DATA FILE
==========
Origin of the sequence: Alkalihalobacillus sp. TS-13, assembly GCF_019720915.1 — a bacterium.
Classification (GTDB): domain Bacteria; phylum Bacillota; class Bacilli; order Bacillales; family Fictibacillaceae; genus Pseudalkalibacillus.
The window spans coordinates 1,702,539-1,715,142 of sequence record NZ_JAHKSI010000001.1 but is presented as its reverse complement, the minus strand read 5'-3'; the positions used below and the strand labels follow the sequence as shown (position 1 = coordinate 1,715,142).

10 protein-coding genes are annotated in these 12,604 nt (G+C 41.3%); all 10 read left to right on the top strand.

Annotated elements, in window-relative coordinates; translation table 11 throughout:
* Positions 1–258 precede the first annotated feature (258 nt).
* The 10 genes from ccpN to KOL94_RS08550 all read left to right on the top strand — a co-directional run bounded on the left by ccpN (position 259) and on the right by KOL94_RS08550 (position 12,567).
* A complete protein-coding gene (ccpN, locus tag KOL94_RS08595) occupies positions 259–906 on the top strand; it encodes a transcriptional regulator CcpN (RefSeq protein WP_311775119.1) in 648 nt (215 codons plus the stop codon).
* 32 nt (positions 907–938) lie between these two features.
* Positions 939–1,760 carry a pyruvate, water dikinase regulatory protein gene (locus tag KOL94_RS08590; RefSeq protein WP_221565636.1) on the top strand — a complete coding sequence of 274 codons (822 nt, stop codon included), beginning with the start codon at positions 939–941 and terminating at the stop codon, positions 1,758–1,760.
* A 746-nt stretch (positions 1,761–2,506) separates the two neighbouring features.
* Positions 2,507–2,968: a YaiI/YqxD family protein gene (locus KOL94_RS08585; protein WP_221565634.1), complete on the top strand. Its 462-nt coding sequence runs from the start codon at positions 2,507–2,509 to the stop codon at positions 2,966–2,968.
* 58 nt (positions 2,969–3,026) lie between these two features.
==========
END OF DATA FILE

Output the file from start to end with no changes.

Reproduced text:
Origin of the sequence: Alkalihalobacillus sp. TS-13, assembly GCF_019720915.1 — a bacterium.
Classification (GTDB): domain Bacteria; phylum Bacillota; class Bacilli; order Bacillales; family Fictibacillaceae; genus Pseudalkalibacillus.
The window spans coordinates 1,702,539-1,715,142 of sequence record NZ_JAHKSI010000001.1 but is presented as its reverse complement, the minus strand read 5'-3'; the positions used below and the strand labels follow the sequence as shown (position 1 = coordinate 1,715,142).

10 protein-coding genes are annotated in these 12,604 nt (G+C 41.3%); all 10 read left to right on the top strand.

Annotated elements, in window-relative coordinates; translation table 11 throughout:
* Positions 1–258 precede the first annotated feature (258 nt).
* The 10 genes from ccpN to KOL94_RS08550 all read left to right on the top strand — a co-directional run bounded on the left by ccpN (position 259) and on the right by KOL94_RS08550 (position 12,567).
* A complete protein-coding gene (ccpN, locus tag KOL94_RS08595) occupies positions 259–906 on the top strand; it encodes a transcriptional regulator CcpN (RefSeq protein WP_311775119.1) in 648 nt (215 codons plus the stop codon).
* 32 nt (positions 907–938) lie between these two features.
* Positions 939–1,760 carry a pyruvate, water dikinase regulatory protein gene (locus tag KOL94_RS08590; RefSeq protein WP_221565636.1) on the top strand — a complete coding sequence of 274 codons (822 nt, stop codon included), beginning with the start codon at positions 939–941 and terminating at the stop codon, positions 1,758–1,760.
* A 746-nt stretch (positions 1,761–2,506) separates the two neighbouring features.
* Positions 2,507–2,968: a YaiI/YqxD family protein gene (locus KOL94_RS08585; protein WP_221565634.1), complete on the top strand. Its 462-nt coding sequence runs from the start codon at positions 2,507–2,509 to the stop codon at positions 2,966–2,968.
* 58 nt (positions 2,969–3,026) lie between these two features.